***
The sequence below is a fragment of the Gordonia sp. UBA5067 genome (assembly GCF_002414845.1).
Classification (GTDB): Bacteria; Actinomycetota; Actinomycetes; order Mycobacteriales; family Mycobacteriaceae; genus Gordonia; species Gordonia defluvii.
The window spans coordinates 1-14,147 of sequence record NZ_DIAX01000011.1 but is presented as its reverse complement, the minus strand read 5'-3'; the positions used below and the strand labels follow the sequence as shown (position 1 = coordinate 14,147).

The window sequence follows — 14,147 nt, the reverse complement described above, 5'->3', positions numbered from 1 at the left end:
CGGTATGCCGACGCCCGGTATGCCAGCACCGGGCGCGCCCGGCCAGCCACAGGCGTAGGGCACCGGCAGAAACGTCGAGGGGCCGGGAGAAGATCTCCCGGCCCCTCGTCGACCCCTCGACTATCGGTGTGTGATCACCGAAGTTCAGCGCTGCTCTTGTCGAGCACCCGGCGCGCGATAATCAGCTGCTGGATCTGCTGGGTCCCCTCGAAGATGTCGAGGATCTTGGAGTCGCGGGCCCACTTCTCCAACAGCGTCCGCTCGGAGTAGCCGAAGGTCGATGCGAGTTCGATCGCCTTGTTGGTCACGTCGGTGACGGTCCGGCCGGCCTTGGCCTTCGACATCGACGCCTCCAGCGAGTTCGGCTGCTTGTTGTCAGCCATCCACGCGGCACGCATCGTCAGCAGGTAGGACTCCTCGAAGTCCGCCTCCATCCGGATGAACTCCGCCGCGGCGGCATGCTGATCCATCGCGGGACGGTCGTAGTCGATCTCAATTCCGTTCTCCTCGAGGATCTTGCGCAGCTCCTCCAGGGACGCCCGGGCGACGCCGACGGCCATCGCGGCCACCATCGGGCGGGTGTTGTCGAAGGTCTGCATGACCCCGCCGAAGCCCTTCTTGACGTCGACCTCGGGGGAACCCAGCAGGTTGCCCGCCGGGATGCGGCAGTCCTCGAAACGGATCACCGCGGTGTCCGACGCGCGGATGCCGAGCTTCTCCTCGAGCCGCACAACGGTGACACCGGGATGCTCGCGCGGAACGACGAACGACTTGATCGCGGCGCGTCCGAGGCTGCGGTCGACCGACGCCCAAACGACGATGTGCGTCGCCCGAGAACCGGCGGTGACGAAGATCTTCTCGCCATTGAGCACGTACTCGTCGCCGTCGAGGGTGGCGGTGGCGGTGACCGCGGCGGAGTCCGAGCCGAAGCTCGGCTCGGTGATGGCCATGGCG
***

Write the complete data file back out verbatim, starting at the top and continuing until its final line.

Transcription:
The sequence below is a fragment of the Gordonia sp. UBA5067 genome (assembly GCF_002414845.1).
Classification (GTDB): Bacteria; Actinomycetota; Actinomycetes; order Mycobacteriales; family Mycobacteriaceae; genus Gordonia; species Gordonia defluvii.
The window spans coordinates 1-14,147 of sequence record NZ_DIAX01000011.1 but is presented as its reverse complement, the minus strand read 5'-3'; the positions used below and the strand labels follow the sequence as shown (position 1 = coordinate 14,147).

The window sequence follows — 14,147 nt, the reverse complement described above, 5'->3', positions numbered from 1 at the left end:
CGGTATGCCGACGCCCGGTATGCCAGCACCGGGCGCGCCCGGCCAGCCACAGGCGTAGGGCACCGGCAGAAACGTCGAGGGGCCGGGAGAAGATCTCCCGGCCCCTCGTCGACCCCTCGACTATCGGTGTGTGATCACCGAAGTTCAGCGCTGCTCTTGTCGAGCACCCGGCGCGCGATAATCAGCTGCTGGATCTGCTGGGTCCCCTCGAAGATGTCGAGGATCTTGGAGTCGCGGGCCCACTTCTCCAACAGCGTCCGCTCGGAGTAGCCGAAGGTCGATGCGAGTTCGATCGCCTTGTTGGTCACGTCGGTGACGGTCCGGCCGGCCTTGGCCTTCGACATCGACGCCTCCAGCGAGTTCGGCTGCTTGTTGTCAGCCATCCACGCGGCACGCATCGTCAGCAGGTAGGACTCCTCGAAGTCCGCCTCCATCCGGATGAACTCCGCCGCGGCGGCATGCTGATCCATCGCGGGACGGTCGTAGTCGATCTCAATTCCGTTCTCCTCGAGGATCTTGCGCAGCTCCTCCAGGGACGCCCGGGCGACGCCGACGGCCATCGCGGCCACCATCGGGCGGGTGTTGTCGAAGGTCTGCATGACCCCGCCGAAGCCCTTCTTGACGTCGACCTCGGGGGAACCCAGCAGGTTGCCCGCCGGGATGCGGCAGTCCTCGAAACGGATCACCGCGGTGTCCGACGCGCGGATGCCGAGCTTCTCCTCGAGCCGCACAACGGTGACACCGGGATGCTCGCGCGGAACGACGAACGACTTGATCGCGGCGCGTCCGAGGCTGCGGTCGACCGACGCCCAAACGACGATGTGCGTCGCCCGAGAACCGGCGGTGACGAAGATCTTCTCGCCATTGAGCACGTACTCGTCGCCGTCGAGGGTGGCGGTGGCGGTGACCGCGGCGGAGTCCGAGCCGAAGCTCGGCTCGGTGATGGCCATGGCG